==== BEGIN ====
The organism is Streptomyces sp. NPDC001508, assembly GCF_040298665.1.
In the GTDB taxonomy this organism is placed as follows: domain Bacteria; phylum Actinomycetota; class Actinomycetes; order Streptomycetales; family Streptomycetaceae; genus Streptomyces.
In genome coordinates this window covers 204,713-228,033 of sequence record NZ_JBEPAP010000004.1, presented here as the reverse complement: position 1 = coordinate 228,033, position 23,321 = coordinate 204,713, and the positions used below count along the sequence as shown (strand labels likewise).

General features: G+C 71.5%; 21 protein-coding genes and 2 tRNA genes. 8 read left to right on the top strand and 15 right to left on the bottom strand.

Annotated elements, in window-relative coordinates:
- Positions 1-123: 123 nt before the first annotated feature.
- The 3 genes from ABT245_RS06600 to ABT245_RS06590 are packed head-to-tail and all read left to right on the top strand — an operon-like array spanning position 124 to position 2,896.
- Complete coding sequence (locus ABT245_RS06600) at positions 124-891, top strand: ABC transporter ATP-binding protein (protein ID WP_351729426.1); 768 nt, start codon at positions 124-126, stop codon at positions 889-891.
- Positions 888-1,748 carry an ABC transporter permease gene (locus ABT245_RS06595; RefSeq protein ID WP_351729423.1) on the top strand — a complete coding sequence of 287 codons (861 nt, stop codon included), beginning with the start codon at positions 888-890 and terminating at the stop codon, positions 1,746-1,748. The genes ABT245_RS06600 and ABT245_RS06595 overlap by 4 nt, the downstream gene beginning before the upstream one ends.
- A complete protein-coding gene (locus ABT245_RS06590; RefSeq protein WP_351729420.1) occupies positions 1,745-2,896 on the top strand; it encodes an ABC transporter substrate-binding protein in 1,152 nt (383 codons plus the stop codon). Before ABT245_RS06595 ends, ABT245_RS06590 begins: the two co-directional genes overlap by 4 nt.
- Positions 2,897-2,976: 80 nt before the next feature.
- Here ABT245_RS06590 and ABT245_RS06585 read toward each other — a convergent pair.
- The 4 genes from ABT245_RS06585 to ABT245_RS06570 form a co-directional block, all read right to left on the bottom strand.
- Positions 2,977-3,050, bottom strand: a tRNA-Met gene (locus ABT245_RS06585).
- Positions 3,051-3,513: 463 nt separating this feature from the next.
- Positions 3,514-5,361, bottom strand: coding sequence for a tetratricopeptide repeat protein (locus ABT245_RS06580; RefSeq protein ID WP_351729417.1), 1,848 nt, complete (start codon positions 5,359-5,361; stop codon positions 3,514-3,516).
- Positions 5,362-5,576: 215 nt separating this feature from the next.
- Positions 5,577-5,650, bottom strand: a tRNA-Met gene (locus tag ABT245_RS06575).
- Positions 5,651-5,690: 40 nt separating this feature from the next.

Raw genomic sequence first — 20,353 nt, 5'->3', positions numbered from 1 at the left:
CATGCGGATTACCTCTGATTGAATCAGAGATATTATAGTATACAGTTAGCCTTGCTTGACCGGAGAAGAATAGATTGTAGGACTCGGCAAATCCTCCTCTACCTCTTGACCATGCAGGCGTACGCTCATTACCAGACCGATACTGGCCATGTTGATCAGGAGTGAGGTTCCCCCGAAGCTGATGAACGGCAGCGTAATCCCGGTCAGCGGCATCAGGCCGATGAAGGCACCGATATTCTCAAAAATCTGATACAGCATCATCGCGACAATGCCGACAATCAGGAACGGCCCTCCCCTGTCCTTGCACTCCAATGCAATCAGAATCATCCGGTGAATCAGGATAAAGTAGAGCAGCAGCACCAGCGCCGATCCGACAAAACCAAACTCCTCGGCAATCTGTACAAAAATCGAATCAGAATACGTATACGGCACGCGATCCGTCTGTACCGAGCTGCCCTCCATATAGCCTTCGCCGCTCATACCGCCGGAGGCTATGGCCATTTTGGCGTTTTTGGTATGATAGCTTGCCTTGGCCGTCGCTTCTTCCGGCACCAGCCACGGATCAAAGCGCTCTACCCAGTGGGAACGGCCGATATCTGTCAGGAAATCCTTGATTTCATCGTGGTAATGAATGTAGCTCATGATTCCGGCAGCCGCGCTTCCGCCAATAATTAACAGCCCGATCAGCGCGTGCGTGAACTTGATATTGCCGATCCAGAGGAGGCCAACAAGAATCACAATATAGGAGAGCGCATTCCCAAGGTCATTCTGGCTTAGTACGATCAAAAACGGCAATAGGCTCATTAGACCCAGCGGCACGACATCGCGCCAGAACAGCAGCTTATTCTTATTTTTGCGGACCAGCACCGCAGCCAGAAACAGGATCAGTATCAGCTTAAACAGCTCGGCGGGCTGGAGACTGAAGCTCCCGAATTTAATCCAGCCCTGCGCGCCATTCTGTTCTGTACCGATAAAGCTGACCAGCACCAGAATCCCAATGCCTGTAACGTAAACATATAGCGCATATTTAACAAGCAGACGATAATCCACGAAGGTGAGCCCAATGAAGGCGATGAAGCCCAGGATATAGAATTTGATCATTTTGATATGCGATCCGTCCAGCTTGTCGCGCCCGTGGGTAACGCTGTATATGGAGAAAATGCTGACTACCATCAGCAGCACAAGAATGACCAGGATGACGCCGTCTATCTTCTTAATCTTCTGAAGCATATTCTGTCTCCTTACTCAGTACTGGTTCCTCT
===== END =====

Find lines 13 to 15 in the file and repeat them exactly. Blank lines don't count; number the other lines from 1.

- The 4 genes from ABT245_RS06585 to ABT245_RS06570 form a co-directional block, all read right to left on the bottom strand.
- Positions 2,977-3,050, bottom strand: a tRNA-Met gene (locus ABT245_RS06585).
- Positions 3,051-3,513: 463 nt separating this feature from the next.